> Using an alphabet or a syllabary (like most of the languages of the
        > world excepting Chinese, Japanese, Mayan, and a few hundred others)
        > how much "space" does it take to convey our meaning.*
        >
        > Here's the question: if we relax the rules of English orthography just
        > a bit, so that instead of writing from left to write, we write from
        > left to right, or downward, or inward (by allowing glyphs to be
        > "inside" one another) , can we write legibly in less space?
        >
        > http://granite.sru.edu/~ddailey/svg/canonical.svg
        > <http://granite.sru.edu/%7Eddailey/svg/canonical.svg>
        >
        > This link shows a way of packing letters into a space under the
        > relaxed rules of right-or-down-or-inside.
        >
        > If we confine legibility by some empirically defined threshold on the
        > minimum size of a glyph, then if we allow physics to constrain the two
        > dimensional placement of our glyphs, subject to rotation scaling and
        > translation, to pack tightly, then can we find ways of expressing
        > English (or another language using some alphabet) using less space
        > than by writing simply unidirectionally?
        >
        That's pretty interesting. I think there's a bit of work from the field
        of visual modelling that might be useful and relevant here. For one
        thing, it would probably be useful to formally define a notion of
        "insideness" in the language definition of your graphical language (the
        "abstract syntax of the concrete syntax", in use modelling parlance). In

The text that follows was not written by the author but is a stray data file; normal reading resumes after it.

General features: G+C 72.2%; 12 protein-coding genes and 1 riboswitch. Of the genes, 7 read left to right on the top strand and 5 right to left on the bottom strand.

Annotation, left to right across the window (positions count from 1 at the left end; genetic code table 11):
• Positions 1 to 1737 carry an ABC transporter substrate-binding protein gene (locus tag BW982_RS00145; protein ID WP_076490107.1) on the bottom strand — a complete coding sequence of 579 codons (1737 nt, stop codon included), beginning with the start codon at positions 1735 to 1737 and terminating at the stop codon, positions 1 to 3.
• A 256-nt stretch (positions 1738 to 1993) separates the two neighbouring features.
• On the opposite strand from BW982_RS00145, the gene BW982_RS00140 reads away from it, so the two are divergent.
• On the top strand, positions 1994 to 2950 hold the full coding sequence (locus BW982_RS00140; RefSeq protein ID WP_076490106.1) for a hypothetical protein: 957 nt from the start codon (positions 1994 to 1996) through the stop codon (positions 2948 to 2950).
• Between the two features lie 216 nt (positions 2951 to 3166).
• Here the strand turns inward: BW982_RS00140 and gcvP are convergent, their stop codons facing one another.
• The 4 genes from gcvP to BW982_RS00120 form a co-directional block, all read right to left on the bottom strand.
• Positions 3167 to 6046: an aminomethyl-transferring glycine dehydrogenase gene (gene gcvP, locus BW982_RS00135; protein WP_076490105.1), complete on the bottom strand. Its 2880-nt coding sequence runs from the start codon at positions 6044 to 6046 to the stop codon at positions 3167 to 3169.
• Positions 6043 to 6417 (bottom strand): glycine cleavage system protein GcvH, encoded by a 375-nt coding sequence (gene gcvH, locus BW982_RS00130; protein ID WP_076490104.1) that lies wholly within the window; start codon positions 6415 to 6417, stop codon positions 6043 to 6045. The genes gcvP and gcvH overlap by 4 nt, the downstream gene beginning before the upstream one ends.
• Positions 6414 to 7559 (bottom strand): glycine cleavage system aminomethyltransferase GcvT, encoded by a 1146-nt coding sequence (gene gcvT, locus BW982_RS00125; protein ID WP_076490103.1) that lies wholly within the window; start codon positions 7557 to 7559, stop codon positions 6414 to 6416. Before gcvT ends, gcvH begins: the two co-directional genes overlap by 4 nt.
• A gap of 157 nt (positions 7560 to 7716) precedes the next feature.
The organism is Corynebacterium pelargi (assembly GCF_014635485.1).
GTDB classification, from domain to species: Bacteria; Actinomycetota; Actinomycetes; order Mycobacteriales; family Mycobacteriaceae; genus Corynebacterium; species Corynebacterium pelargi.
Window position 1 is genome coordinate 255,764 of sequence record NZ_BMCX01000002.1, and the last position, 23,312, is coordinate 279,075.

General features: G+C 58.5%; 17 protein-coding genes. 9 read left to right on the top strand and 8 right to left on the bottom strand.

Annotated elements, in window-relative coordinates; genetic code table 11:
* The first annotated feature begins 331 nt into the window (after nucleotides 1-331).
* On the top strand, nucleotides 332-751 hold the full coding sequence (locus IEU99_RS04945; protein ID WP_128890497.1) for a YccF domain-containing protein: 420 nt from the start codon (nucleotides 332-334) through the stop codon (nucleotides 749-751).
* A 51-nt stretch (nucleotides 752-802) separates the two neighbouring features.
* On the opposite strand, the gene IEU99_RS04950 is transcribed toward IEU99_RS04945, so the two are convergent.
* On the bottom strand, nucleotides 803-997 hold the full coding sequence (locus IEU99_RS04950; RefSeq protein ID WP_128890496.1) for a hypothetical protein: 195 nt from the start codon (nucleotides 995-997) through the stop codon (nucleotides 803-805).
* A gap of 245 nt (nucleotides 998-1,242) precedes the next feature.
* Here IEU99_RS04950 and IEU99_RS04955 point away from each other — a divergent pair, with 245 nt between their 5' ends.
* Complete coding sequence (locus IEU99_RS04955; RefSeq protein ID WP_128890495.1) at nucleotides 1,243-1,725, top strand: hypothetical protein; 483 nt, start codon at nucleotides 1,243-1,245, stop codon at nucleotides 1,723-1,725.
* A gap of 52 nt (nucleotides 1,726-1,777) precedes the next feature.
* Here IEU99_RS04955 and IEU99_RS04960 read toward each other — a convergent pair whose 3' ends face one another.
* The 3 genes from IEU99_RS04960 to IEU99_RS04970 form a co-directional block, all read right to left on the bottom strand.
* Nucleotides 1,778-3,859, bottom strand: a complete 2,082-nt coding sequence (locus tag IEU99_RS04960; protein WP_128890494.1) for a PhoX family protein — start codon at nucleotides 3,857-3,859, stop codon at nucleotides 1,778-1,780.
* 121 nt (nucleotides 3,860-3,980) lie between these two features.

your language definition, you would probably say that each glyph may
        have some region in which other glyphs may be placed, and that doing so
        has some relation to the abstract syntax, or the structure of the
        language. You may also define some constraints in terms of layout in the
        language definition.

        You can see some similar work has been done here:
        http://msdl.cs.mcgill.ca/people/hv/teaching/MSBDesign/notes.ClassificationFrameworkVisualLanguages.pdf

        The author discusses classes of visual language, including
        "geometry-based languages", in which the meaning of the relationships
        between elements is primarily expressed in terms of their geometric
        properties (e.g. position relative to one another in the coordinate
        system, but I suppose this could be generalized). This includes a formal
        notion of "insideness" (see page 10, definition of ULinclude).

        Once you have formally defined the notion of "insideness" for your
        language, and have defined the special "inside" region for each element
        of your language (each glyph), and the special relationships between
        each element in the language, then it may be possible to begin applying
        existing layout algorithms, again perhaps from the domain of visual
        modelling languages. I'm thinking Harel's paper "An algorithm for blob
        hierarchy layout", while not completely relevant, might be an
        interesting place to start as a model for examining the efficacy of a
        particular layout for a particular graphical language:
        http://portal.acm.org/citation.cfm?id=345240

        There would be many ways of analyzing such algorithms, including
        usability/readability, and space-efficiency.

        Jake


        [Non-text portions of this message have been removed]
      • Dailey, David P.
        Wow! Very interesting papers Jake! I m very interested in visual languages and am pleased to know that there has been some work done in this area -- and it is
        Message 3 of 3 , Nov 8, 2010
          Wow! Very interesting papers Jake! I'm very interested in visual languages and am pleased to know that there has been some work done in this area -- and it is strong-looking work as well!

          One other vaguely related thing (but not so formally presented) was this from SVG Open 2007:

          "SVG Pictograms with Natural Language Based and Semantic Information by Kazunari" ITO et al available at
          http://www.svgopen.org/2007/papers/SVGOpen2007abstract/index.html -- they were sort of interested in making a language (that would be cross-culturally readable) out of juxtapositions and animations of familiar icons (there are remarkably many in international usage already).